Presented in the architecture section at the Société Nationale des Beaux-Arts exhibition in 1903, Provensal's design came as a surprise set amid the pragmatic creations of his fellow architects. He was inspired by Hendrik Ibsen's play, Solness the Masterbuilder, published in 1892. His House of Solness can be compared to the dark, tormented character of the play's hero, whose whole world radiates with the "Black Sun of Melancholy".
In Provensal's painting, the dwelling seems to be at one with the mountain, rising up vertiginously above the void. This vision emanates an oneiric, poetic and mysterious atmosphere. Cloaked in smoke and clouds, the building stands out from the mountain "with its high windows seemingly lit in pale gold, like the windows of a church". Its style and decorative details are reminiscent of certain contemporary Art Nouveau buildings in Holland.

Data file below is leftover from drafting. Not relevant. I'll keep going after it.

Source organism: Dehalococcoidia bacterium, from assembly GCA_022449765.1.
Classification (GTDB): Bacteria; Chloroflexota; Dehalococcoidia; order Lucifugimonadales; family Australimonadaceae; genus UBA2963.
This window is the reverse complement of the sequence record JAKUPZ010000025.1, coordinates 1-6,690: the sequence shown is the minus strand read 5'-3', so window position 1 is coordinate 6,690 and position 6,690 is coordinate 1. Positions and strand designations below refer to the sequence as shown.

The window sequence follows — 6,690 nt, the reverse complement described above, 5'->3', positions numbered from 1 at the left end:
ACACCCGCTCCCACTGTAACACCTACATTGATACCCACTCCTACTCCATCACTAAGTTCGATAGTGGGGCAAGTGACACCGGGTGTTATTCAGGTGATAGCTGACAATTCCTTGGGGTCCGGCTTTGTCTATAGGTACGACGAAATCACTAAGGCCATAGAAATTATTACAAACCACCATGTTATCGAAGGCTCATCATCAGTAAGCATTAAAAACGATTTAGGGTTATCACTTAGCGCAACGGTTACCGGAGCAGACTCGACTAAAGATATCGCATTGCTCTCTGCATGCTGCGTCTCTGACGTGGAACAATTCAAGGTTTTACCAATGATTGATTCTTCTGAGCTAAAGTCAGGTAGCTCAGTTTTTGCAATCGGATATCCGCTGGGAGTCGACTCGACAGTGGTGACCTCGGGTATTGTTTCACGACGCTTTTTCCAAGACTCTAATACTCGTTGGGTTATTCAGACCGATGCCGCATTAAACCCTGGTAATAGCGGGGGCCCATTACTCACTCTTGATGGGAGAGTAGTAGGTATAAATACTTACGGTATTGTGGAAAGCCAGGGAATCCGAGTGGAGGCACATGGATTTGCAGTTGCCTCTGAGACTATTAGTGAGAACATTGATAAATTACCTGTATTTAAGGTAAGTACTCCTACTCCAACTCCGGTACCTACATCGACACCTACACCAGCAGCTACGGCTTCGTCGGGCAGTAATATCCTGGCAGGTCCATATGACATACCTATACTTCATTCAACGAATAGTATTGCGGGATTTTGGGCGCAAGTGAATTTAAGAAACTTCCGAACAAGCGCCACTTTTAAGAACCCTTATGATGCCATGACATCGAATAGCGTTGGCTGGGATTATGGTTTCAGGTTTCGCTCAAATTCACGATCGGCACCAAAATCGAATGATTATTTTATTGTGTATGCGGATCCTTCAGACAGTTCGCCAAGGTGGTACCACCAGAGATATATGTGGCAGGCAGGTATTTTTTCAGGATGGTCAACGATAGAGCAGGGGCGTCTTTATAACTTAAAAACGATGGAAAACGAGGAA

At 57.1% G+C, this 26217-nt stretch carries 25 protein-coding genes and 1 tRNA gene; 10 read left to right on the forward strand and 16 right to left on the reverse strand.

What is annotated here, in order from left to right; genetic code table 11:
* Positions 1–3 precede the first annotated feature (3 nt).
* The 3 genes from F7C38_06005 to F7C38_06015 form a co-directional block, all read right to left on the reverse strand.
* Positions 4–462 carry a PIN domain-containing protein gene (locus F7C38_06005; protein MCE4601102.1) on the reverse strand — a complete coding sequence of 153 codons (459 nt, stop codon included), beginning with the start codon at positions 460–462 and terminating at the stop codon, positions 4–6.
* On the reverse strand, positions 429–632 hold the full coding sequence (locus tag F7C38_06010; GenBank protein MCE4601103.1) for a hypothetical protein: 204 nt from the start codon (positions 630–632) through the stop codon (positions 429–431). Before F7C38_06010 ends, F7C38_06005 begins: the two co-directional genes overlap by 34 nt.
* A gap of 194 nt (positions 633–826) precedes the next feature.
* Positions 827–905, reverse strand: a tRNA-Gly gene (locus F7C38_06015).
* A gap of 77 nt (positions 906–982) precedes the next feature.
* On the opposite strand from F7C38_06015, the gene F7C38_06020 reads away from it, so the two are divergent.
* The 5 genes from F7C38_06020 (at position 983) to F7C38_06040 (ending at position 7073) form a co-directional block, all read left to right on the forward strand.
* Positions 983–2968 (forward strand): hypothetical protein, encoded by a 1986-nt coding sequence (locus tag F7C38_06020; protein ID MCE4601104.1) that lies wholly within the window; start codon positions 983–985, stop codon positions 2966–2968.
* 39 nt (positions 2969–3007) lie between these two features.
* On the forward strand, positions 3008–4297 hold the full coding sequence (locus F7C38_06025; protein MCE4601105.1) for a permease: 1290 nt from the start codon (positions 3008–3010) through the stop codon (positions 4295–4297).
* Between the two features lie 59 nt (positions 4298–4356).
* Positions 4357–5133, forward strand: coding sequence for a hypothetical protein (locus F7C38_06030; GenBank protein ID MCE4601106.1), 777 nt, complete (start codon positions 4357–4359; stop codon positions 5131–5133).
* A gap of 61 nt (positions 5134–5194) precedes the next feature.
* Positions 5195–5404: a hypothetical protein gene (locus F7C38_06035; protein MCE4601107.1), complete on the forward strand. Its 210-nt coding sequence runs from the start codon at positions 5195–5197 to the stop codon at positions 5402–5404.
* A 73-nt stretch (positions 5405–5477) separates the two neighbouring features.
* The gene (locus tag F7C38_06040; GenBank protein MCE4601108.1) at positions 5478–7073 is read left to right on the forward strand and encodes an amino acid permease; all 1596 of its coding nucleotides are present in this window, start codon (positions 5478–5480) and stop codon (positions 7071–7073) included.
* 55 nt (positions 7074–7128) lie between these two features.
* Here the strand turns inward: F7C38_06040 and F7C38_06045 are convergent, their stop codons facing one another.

This work offers a perfect illustration of the theories Provensal published in L'art de demain, vers l'harmonie intégrale in 1904. In his view, the architect should turn his gaze "towards those distant shores where truth is dying, and should reveal, in forms, that dream of infinity he carries within him, and which is, in the end, nothing more than the innate desire for immortality slumbering within all human conscientiousness". This was before 1905, when Provensal became the assistant architect for the Rothschild Foundation for building workers' houses and low cost accommodation, professional reality being far removed from dreams and ideals.